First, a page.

Only Jesus has atoned for your sins.   Only Jesus can save me, you, or anyone from the eternal consequences of our sins.  God is perfect and just and righteous and all love.   He made us to love us and for us to live in perfect harmony with that love for all time.   Yet, to maintain that just, righteous, perfect love, God can’t tolerate our sins.   He gave us the free will to follow completely or sin.   Being a loving parent, He allows us to choose what we do, including the consequences.  But to maintain His perfection He can’t allow our constant imperfections to taint Him.   If He did, He wouldn’t be perfect, He wouldn’t be God.  That can’t be allowed, and let’s keep it real:   we wouldn’t really want it.

I am not perfect and I’m not just or righteous on my own.   I can’t atone for myself.  I can make some amends for the wrongs I’ve done to God and other people, but in truth I can’t atone for everything.   As an absolute, if I can’t atone for everything then I really can’t atone for everything.   I’m not God.  Neither are you.  We can’t save ourselves from the punishment we deserve:   damnation and separation from God.

Jesus did.

He did and He did it as fully man and fully God all at the same time.   It’s a mystery, THE mystery of the ages, how Jesus lived, died, and atoned for all sins.   He took on Himself the eternal damnation that even the least of my sins deserves and He made it right.   He made unclean man right and righteous again so that we can again live in the harmony with God that God originally intended.   The truly good news of all history is how He saved us from the eternal consequences our sins deserve.   All of Scripture is God testifying through men how He did this.   Those twelve men who Jesus taught during His ministry here inspired dozens, then hundreds, then millions of others to share this good news with others.   The Bible does this.   Pastors, ministries, whole lifetimes do this.   Even our words here together do this.   It’s all because of what Jesus did those thousands of years ago.   On my own, I’m not good enough.   Jesus is and with Him, He made me good enough.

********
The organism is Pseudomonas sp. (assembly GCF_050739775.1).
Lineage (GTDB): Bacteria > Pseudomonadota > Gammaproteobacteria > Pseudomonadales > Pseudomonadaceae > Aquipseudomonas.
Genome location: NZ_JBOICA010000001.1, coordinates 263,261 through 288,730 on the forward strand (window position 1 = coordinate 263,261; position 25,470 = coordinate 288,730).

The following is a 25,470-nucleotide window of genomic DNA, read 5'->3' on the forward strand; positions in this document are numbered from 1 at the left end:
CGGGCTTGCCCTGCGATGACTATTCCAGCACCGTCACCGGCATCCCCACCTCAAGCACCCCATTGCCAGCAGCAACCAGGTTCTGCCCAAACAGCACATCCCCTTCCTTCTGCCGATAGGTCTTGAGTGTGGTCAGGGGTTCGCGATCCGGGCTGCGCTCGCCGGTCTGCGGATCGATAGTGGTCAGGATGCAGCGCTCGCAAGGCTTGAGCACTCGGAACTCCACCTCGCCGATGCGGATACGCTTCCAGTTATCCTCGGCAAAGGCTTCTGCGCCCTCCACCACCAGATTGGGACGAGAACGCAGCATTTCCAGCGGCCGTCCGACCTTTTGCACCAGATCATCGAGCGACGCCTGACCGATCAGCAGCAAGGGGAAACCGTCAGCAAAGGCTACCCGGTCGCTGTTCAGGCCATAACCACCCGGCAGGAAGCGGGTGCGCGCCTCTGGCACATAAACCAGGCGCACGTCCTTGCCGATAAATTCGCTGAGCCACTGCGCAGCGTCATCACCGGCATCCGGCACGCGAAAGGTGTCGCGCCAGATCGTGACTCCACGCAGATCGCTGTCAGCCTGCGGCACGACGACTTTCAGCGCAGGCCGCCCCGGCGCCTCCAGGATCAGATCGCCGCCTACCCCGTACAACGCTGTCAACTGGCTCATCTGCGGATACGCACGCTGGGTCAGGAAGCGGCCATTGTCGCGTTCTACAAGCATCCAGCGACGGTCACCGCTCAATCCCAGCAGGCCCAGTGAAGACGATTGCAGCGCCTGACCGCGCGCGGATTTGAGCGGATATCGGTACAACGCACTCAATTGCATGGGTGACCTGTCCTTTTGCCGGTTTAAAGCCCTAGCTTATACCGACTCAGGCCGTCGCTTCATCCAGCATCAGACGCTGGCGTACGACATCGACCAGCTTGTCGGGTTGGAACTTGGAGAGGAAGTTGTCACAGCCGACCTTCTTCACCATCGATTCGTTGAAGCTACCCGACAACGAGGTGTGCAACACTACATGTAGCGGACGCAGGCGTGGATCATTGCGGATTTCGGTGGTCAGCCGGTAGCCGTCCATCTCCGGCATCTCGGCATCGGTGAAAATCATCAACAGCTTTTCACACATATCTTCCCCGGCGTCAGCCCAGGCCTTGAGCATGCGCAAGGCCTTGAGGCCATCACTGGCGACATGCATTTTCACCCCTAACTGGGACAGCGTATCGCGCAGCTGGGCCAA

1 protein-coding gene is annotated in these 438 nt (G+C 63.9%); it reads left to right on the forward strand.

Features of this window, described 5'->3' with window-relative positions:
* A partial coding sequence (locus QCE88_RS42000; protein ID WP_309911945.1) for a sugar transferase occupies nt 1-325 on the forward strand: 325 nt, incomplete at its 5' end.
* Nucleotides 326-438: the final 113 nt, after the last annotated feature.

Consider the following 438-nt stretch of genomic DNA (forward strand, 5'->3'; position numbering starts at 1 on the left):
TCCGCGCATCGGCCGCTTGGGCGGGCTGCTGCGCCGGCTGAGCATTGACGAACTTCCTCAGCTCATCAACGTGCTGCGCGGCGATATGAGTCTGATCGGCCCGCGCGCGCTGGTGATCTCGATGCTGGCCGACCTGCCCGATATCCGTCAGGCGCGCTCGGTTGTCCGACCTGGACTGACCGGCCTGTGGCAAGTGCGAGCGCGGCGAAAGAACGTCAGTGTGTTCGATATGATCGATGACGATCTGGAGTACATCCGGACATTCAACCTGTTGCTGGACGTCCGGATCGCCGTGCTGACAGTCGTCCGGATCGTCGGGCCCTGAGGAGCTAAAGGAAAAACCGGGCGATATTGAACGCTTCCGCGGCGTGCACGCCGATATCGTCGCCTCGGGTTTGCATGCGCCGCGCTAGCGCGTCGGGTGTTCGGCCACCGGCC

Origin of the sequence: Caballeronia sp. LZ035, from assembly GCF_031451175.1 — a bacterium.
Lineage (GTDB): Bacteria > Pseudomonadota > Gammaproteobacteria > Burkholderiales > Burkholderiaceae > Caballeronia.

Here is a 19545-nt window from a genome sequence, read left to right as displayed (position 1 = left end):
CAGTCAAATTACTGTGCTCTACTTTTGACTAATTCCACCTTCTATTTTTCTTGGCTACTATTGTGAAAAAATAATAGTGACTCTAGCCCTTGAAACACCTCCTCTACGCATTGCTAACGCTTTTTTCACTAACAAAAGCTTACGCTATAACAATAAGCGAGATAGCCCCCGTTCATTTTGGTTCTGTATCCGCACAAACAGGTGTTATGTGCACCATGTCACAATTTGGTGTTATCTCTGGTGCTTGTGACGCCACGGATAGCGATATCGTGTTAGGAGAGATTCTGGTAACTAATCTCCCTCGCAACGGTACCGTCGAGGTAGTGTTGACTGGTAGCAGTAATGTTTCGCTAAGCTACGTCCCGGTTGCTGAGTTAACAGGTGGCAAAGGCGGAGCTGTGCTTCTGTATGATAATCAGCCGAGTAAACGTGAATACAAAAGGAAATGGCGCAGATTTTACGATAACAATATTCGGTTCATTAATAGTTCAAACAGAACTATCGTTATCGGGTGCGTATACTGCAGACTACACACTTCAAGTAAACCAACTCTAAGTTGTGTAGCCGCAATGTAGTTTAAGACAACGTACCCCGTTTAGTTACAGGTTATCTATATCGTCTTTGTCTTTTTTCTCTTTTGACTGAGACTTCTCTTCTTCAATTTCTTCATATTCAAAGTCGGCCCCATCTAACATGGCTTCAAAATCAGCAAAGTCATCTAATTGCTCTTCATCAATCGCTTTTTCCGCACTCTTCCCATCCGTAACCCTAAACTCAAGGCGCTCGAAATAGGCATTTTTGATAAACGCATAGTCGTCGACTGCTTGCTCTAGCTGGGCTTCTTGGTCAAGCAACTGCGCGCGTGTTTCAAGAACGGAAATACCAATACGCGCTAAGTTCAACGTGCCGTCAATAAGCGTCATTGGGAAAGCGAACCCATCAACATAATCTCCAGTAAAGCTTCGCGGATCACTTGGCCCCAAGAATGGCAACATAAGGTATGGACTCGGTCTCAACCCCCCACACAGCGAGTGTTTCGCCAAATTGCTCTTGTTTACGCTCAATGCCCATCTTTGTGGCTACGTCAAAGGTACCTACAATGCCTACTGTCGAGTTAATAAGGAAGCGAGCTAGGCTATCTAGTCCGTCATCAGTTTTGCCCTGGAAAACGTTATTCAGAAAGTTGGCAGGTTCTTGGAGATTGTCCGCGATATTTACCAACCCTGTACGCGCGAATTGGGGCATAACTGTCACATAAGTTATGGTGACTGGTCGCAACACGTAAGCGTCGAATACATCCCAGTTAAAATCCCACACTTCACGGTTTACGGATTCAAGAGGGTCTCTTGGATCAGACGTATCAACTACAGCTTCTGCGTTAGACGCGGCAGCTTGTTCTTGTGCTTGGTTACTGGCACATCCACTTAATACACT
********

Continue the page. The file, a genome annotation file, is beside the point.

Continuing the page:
What do two verses really mean?   As it turns out, quite a lot.

For more reading:   Deuteronomy 33:2, Romans 11:22.

Lord Jesus, I follow You.   Thank You for saving me, for forgiving me, for doing what I can’t.   Help me to live in ways to share this message with the world.

Practical Proverbial, from Hebrews, 8 September 2016

For to which of the angels did God ever say, “You are my Son; today I have become your Father”? Or again, “I will be his Father, and he will be my Son”? And again, when God brings his firstborn into the world, he says, “Let all God’s angels worship him.” Hebrews 1, verses 5-6

There is comfort in knowing some of the intricacies of faith that contribute to its rich history.

These first two verses do some heavy hitting in the early church.   The Gospels tie Jesus and His lineage to the Jewish Patriarchs (Luke takes it all the way back to God Himself through Adam), but these verses in Hebrews tie Jesus directly to God the Father through the Psalms.   That matters.